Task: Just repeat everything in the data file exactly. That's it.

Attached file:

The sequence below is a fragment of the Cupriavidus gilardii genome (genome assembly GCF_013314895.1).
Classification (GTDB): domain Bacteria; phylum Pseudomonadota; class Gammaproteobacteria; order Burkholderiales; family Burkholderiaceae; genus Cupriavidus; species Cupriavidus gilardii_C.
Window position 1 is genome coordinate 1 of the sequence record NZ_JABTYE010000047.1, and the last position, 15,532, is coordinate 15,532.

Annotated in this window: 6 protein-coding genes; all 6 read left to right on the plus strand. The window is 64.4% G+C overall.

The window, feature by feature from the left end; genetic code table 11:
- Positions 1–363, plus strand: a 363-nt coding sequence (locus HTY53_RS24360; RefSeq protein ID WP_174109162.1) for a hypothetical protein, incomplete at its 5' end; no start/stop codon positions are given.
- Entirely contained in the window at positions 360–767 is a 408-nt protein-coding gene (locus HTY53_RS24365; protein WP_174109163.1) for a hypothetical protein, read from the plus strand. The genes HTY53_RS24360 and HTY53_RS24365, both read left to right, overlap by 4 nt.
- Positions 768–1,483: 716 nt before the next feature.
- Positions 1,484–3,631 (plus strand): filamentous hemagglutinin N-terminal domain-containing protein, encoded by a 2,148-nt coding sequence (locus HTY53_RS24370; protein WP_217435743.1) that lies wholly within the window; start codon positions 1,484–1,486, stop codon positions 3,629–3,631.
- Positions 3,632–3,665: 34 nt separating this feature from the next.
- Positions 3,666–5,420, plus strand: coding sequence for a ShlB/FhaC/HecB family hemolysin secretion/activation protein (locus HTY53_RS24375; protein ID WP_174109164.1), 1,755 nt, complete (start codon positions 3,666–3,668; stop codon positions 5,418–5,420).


The sequence below is a fragment of the Cupriavidus gilardii genome (genome assembly GCF_013314895.1).
Classification (GTDB): domain Bacteria; phylum Pseudomonadota; class Gammaproteobacteria; order Burkholderiales; family Burkholderiaceae; genus Cupriavidus; species Cupriavidus gilardii_C.
Window position 1 is genome coordinate 1 of the sequence record NZ_JABTYE010000047.1, and the last position, 15,532, is coordinate 15,532.

Annotated in this window: 6 protein-coding genes; all 6 read left to right on the plus strand. The window is 64.4% G+C overall.

The window, feature by feature from the left end; genetic code table 11:
- Positions 1–363, plus strand: a 363-nt coding sequence (locus HTY53_RS24360; RefSeq protein ID WP_174109162.1) for a hypothetical protein, incomplete at its 5' end; no start/stop codon positions are given.
- Entirely contained in the window at positions 360–767 is a 408-nt protein-coding gene (locus HTY53_RS24365; protein WP_174109163.1) for a hypothetical protein, read from the plus strand. The genes HTY53_RS24360 and HTY53_RS24365, both read left to right, overlap by 4 nt.
- Positions 768–1,483: 716 nt before the next feature.
- Positions 1,484–3,631 (plus strand): filamentous hemagglutinin N-terminal domain-containing protein, encoded by a 2,148-nt coding sequence (locus HTY53_RS24370; protein WP_217435743.1) that lies wholly within the window; start codon positions 1,484–1,486, stop codon positions 3,629–3,631.
- Positions 3,632–3,665: 34 nt separating this feature from the next.
- Positions 3,666–5,420, plus strand: coding sequence for a ShlB/FhaC/HecB family hemolysin secretion/activation protein (locus HTY53_RS24375; protein ID WP_174109164.1), 1,755 nt, complete (start codon positions 3,666–3,668; stop codon positions 5,418–5,420).